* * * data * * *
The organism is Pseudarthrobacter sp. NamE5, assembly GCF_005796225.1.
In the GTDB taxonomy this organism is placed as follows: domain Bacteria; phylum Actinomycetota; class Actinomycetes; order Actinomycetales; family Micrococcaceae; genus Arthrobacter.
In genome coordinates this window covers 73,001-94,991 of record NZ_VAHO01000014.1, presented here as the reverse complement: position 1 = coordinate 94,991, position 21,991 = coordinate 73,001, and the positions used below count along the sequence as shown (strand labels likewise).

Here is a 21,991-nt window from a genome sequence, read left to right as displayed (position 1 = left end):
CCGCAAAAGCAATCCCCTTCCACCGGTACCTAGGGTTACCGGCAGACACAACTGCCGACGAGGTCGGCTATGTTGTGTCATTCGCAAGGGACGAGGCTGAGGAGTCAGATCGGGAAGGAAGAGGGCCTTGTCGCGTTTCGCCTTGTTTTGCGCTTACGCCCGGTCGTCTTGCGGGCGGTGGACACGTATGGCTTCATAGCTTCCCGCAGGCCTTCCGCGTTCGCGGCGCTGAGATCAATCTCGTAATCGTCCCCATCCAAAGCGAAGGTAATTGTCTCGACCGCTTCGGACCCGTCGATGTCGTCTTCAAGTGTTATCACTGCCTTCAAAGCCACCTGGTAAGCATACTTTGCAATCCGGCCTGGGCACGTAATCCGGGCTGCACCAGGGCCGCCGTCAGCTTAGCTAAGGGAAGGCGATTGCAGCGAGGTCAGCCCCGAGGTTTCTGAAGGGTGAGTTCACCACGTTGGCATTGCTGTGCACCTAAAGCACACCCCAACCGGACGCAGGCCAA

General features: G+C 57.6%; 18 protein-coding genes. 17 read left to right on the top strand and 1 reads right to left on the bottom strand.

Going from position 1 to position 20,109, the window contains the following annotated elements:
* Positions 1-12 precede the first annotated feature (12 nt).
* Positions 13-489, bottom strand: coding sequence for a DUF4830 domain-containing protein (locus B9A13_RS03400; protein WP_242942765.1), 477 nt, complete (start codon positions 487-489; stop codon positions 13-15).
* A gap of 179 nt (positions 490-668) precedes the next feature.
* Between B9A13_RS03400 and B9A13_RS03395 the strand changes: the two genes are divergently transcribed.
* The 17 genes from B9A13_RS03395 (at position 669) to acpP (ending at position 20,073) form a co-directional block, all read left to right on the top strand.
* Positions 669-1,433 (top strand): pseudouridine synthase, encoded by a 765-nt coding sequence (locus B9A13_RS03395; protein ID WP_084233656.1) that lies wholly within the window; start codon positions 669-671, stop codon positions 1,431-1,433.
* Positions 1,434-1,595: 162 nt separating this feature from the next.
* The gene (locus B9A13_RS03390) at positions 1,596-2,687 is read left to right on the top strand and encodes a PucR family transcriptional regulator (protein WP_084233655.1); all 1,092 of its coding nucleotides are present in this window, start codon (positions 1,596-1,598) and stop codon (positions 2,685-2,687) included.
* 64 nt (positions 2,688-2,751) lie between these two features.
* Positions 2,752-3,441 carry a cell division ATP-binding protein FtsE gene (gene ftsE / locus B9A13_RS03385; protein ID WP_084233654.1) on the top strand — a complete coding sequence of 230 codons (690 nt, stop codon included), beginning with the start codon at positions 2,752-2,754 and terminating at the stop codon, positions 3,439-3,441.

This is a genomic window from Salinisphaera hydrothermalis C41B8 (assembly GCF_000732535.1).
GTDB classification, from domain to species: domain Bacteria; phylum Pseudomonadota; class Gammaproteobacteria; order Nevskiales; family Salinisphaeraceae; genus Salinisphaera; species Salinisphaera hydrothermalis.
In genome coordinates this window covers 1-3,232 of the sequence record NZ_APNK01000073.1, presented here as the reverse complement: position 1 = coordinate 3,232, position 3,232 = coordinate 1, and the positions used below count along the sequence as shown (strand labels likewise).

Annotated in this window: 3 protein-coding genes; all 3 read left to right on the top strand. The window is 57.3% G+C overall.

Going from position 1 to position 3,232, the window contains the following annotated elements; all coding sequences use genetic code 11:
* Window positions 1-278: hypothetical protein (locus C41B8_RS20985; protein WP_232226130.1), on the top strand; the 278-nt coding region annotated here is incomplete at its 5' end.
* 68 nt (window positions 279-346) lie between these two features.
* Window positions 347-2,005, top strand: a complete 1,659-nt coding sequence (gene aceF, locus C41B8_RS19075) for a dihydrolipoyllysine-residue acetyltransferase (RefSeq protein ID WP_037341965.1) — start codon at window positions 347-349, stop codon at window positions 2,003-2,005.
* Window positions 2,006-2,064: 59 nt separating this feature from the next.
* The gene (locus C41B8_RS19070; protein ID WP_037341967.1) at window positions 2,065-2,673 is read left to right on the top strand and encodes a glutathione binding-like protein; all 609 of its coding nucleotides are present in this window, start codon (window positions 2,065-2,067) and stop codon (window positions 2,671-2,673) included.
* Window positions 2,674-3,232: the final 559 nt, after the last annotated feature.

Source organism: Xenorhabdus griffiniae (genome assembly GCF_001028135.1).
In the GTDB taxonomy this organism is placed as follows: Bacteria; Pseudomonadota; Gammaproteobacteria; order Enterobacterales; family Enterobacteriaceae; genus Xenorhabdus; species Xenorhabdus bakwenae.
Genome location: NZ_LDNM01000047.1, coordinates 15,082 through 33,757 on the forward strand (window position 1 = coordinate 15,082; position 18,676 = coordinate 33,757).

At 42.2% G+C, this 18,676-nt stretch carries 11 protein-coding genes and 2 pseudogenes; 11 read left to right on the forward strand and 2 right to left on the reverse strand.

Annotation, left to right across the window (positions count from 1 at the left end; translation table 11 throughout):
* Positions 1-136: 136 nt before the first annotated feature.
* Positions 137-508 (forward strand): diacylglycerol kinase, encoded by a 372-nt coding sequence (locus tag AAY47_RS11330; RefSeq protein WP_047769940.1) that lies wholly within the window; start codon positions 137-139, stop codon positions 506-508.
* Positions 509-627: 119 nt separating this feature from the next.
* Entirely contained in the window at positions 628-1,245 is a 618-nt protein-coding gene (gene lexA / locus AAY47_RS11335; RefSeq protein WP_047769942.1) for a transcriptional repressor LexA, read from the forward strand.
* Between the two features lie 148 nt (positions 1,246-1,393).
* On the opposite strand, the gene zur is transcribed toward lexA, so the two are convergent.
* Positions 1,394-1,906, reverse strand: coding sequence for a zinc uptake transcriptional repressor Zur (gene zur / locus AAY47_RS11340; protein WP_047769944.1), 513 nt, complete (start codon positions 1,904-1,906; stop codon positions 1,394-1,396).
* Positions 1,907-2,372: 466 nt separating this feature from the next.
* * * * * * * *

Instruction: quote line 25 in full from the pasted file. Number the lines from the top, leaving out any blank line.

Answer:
* Window positions 347-2,005, top strand: a complete 1,659-nt coding sequence (gene aceF, locus C41B8_RS19075) for a dihydrolipoyllysine-residue acetyltransferase (RefSeq protein ID WP_037341965.1) — start codon at window positions 347-349, stop codon at window positions 2,003-2,005.